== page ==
Is your team learning from their mistakes?

5 keys to giving effective feedback

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Credit: Marco Verch

When I worked as a derivatives trader, I remember getting some feedback about my decision-making. During a year-end review, one of my bosses told me that he thought I could improve my judgement.

While parts of me were sad, angry, and surprised, a big part of me was really excited to learn what I could do better. So, I asked!

Here’s how I remember our conversation.

Me: Wow… OK, thanks for letting me know. I’d love to improve. Do you have an example of a situation where I exercised poor judgement?

Boss: Well… not really. I can’t think of anything.

Me: …

Boss: Actually, there was a time a few months ago where <thing> happened in <this trade>.

Me: Hmm… What could I have done differently?

Boss: …

Me: …

Boss: I don’t remember the specifics.

Dear reader, do you see the problem? There were definitely aspects of whatever situation that I had missed. But, with a delay of several months and no specifics, it was impossible for me to learn and improve.

Unfortunately, that’s how many of us give (and receive) feedback in our professional lives. Feedback occurs long after the event that caused it. It’s vague and it doesn’t help people learn.

It’s true that many of us weren’t taught to give good feedback. But there’s often another reason we’re reluctant:

We’re afraid of feeling uncomfortable.

Boy, does that make sense… feeling uncomfortable is, well, uncomfortable.

It’s so much easier, in the moment, to dodge a tough conversation. But, when we do that, we’re robbing others (and ourselves!) of learning.

Part of the discomfort comes, I think, from a deep yearning for control. We want to be in control of what others think about us. It can be as simple as wanting to be liked.

We also want to be in control of our environment. If we give someone feedback, we take a risk. The ball is now in their court, and they may not improve.

If we stay silent — well, at least we’ll know the weaknesses of those around us. That’s controllable.

But real growth comes from letting go of control.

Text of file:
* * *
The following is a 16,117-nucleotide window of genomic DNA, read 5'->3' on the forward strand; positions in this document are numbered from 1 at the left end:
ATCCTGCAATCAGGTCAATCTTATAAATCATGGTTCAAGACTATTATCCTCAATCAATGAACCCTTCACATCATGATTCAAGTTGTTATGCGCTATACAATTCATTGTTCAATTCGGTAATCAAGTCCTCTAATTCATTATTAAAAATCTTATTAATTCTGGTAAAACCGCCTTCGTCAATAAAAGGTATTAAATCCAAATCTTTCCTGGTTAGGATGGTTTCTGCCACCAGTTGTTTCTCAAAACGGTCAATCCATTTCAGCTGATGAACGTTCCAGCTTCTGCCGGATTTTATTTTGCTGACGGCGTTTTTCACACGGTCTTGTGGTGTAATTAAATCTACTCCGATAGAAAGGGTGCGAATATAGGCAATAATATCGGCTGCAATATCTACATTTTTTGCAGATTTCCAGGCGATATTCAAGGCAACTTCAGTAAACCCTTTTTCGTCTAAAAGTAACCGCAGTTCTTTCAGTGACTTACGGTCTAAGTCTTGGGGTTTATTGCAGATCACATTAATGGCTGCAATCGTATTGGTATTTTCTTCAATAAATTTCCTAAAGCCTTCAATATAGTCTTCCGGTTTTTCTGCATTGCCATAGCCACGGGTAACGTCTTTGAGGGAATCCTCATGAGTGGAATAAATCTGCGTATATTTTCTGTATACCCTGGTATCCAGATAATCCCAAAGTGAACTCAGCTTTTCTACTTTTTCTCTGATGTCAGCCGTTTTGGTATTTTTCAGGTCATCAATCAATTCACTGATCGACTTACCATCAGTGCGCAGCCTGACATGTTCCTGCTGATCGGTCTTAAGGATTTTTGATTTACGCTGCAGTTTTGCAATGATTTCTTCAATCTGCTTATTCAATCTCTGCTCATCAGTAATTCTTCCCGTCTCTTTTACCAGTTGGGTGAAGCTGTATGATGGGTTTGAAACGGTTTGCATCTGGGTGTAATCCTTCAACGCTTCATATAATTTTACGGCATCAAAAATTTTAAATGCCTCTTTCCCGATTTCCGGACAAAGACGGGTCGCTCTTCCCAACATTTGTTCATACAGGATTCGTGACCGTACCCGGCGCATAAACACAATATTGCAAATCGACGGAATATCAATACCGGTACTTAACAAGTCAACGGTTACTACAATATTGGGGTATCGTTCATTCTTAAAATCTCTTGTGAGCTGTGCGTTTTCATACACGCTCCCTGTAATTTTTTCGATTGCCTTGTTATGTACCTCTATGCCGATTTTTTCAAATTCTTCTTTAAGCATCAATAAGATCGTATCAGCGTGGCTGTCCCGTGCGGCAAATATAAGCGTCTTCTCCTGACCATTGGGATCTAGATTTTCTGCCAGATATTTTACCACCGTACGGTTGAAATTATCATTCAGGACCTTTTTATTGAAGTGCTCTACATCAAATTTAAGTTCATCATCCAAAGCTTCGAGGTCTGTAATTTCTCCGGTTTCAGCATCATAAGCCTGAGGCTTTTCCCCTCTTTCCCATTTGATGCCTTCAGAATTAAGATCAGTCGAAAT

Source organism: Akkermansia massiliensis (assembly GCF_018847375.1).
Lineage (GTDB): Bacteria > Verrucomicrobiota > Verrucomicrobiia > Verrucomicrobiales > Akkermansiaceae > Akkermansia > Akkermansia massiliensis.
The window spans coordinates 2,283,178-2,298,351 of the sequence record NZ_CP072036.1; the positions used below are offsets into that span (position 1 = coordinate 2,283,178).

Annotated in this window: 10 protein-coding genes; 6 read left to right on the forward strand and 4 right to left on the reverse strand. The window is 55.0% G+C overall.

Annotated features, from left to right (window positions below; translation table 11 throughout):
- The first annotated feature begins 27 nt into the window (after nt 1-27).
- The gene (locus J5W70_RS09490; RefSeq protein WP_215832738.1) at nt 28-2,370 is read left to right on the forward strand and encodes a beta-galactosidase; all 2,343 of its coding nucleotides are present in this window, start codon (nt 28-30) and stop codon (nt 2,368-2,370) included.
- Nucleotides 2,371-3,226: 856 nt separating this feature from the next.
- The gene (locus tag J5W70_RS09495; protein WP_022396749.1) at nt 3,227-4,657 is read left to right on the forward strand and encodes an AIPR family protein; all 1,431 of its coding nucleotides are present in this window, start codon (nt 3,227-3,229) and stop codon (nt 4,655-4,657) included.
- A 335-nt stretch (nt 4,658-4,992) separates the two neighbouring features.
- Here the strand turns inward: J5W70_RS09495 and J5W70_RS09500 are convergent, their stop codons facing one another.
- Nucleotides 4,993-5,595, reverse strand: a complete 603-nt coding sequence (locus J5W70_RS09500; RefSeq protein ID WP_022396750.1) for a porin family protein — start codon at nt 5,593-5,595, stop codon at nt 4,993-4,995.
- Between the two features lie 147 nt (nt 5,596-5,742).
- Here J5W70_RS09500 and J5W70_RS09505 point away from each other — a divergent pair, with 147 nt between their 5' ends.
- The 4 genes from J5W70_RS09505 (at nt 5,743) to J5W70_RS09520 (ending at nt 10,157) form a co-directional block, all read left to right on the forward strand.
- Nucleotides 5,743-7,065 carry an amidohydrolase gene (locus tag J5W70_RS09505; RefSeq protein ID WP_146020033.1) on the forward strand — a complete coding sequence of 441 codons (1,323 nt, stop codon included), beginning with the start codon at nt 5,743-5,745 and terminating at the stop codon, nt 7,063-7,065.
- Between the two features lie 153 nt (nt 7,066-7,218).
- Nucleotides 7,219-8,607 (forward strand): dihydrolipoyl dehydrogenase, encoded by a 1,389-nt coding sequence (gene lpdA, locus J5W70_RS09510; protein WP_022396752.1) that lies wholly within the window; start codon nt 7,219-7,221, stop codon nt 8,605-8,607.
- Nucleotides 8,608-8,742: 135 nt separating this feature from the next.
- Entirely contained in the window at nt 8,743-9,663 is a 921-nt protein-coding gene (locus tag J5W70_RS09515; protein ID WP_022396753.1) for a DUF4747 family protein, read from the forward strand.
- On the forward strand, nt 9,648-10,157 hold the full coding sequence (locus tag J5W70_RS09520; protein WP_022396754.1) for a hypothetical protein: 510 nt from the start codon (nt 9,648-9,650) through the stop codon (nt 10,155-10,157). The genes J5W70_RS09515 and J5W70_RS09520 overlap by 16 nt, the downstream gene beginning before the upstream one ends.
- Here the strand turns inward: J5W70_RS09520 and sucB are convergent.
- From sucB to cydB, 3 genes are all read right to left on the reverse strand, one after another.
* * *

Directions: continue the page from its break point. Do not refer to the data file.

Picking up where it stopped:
It’s recognizing that even the way you give feedback is a growth opportunity. You may not do the best job, but, with feedback about your feedback, you can improve.

Great feedback is rooted in the ability to hold everyone accountable for their decisions and mistakes — getting them to explain what they saw, what they thought, and why they made the decisions they did. When you start with the assumption that everyone shows up to do a good job, the outcome is learning for everyone.

Without further ado, here are the five C’s of great feedback:

  • Contemporaneous: You give feedback soon after a relevant event.

Finally, don’t buy (let alone eat!) the sh*t sandwich: the idea that negative feedback should be sandwiched between loaves of great things.

Instead, give lots of positive feedback, too! When you see something that someone did well, approach it in the same way. That way, people know what you like about what they’ve done. Positive feedback should outnumber corrective feedback.

Regular readers will see that all of this is designed to shift performance by injecting data into everyday work — transforming wicked, low-feedback environments into kind ones.

When you give good feedback, you’re likely to receive it in return — from your bosses and the folks who report to you. You learn. They learn. Your team and company learns.

Everybody wins.

What’s an example of helpful or painful feedback you’ve gotten in your career? Reply and let me know!

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Written by

Host of The Breakdown™ podcast. Co-author of MELTDOWN, a book on why our systems fail & what we can do about it. A lot, it turns out. http://bit.ly/1-meltdown

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